Shortly afterward, Mr. Keller posted a letter of apology to customers on his website. He remains protective of his employees, and traveled to each of his restaurants to speak with them. Although he is quick to highlight aspects of the criticism that he thinks were wrong, he used the review as a pivot point.
“He saw it as a wake-up call, certainly — a defining moment,” said Russ Parsons, the retired food editor of The Los Angeles Times, who does some work for Mr. Keller.
The chef’s central focus these days are the final touches on what he envisions as the physical representation of the Keller legacy: a nearly $11 million renovation of the kitchen and property at the French Laundry, which he bought in 1994 and transformed from a beloved local inn into one of the greatest restaurants in the world.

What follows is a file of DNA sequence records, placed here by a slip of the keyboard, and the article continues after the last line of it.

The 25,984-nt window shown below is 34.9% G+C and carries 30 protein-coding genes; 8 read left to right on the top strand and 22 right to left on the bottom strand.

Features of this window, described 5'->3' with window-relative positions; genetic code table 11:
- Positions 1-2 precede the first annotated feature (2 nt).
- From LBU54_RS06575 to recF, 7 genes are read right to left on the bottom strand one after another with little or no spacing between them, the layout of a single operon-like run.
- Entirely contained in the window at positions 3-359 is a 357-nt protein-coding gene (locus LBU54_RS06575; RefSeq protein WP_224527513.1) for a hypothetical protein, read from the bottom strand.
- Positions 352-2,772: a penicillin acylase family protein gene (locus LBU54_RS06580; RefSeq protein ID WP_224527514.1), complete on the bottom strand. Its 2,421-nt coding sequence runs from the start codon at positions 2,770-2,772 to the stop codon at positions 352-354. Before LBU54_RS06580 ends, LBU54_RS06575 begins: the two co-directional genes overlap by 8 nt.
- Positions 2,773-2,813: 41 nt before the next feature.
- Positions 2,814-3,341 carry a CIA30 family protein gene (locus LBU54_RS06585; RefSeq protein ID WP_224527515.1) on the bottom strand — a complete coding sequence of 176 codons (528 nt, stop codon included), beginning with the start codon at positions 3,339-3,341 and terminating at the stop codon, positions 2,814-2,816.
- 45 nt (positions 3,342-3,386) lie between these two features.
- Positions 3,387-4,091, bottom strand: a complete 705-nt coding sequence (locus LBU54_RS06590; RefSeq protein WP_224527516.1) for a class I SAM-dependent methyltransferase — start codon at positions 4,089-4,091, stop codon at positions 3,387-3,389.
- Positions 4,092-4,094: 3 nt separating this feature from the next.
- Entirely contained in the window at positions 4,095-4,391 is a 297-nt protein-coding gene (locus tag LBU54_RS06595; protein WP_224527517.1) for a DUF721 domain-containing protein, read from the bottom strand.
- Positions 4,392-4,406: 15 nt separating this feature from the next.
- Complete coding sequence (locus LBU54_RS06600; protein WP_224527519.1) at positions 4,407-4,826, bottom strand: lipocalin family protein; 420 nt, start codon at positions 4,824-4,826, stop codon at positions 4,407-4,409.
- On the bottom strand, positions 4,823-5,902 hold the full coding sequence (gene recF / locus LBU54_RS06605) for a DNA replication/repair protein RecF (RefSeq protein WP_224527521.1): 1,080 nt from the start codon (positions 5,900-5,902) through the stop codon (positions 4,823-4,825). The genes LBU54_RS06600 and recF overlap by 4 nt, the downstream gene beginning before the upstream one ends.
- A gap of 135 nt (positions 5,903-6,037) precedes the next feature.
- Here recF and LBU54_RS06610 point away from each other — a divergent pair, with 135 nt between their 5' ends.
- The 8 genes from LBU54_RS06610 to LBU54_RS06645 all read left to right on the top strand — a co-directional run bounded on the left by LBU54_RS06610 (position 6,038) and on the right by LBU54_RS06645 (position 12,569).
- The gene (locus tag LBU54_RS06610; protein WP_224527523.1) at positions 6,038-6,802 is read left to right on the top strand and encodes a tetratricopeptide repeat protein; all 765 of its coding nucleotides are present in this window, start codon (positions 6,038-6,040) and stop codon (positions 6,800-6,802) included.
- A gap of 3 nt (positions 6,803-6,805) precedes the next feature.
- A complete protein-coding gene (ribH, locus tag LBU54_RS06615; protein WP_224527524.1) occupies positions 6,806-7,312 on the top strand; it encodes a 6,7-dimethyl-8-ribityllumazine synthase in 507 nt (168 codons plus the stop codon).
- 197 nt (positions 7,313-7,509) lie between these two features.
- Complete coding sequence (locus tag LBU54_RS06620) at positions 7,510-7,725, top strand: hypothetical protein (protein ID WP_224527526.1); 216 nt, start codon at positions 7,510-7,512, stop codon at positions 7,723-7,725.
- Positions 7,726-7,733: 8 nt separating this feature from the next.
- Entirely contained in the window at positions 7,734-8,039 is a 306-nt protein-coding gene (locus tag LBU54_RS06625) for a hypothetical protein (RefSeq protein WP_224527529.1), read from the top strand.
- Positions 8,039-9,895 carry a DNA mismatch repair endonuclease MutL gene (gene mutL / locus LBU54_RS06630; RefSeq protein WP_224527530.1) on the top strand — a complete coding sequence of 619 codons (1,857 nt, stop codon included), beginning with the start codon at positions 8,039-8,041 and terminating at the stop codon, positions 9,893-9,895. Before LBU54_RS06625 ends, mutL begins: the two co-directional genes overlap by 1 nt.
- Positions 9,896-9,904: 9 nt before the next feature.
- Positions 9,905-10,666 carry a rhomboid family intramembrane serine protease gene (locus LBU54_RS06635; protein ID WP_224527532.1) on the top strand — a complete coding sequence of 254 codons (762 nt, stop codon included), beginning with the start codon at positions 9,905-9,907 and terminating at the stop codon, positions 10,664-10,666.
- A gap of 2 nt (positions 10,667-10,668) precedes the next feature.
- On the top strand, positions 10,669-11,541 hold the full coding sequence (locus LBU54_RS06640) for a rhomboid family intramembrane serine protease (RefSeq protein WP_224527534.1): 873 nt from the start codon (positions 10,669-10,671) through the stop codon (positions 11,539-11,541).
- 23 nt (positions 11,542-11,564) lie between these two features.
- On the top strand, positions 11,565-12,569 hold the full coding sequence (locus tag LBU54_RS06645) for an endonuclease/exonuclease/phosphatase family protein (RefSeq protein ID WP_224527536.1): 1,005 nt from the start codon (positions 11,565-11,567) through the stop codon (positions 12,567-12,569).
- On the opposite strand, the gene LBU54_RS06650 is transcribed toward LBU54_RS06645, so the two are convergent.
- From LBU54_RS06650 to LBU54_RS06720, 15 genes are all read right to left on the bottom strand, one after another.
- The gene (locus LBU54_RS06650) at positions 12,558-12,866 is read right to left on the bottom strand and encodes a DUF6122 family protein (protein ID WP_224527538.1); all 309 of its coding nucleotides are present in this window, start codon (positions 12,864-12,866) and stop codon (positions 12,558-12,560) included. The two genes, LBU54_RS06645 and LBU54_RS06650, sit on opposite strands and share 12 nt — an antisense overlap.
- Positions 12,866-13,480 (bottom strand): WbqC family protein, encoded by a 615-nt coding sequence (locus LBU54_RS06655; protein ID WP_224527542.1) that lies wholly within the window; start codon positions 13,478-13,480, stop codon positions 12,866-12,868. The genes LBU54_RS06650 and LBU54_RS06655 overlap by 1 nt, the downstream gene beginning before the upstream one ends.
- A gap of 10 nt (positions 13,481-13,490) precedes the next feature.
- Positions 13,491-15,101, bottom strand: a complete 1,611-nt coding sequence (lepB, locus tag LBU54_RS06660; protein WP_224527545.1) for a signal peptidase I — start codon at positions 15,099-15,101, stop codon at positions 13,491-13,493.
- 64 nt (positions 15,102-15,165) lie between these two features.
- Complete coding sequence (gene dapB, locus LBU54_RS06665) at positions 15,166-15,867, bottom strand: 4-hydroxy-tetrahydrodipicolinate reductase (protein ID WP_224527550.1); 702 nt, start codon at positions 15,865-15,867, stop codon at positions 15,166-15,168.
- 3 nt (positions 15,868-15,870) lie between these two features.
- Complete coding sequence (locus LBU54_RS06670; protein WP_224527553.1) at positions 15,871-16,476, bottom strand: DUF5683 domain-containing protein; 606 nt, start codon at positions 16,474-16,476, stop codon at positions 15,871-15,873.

With its playful take on classic dishes, casual but refined service and luxe, pristine ingredients — many from its garden across the street — the restaurant cemented his reputation and proved, finally, that American chefs had stepped from the shadow of their European elders.
For the remodeling, Mr. Keller turned for inspiration to the Louvre’s mix of old and new architecture. Snohetta, the design firm behind the expansion of the San Francisco Museum of Modern Art and the reconfiguration of Times Square as a largely pedestrian zone, created a soaring kitchen ceiling that evokes a white tablecloth floating down to a tabletop. Looming large on one wall is a clock and his favorite motivational mantra: “Sense of Urgency.”
There are solar panels and deep geothermal wells and a 16,000-bottle wine cellar. The counters are a few inches taller than before, so cooks don’t have to bend down as much. Mr. Keller has even made extra space to accommodate people who want to see the kitchen and take a picture,…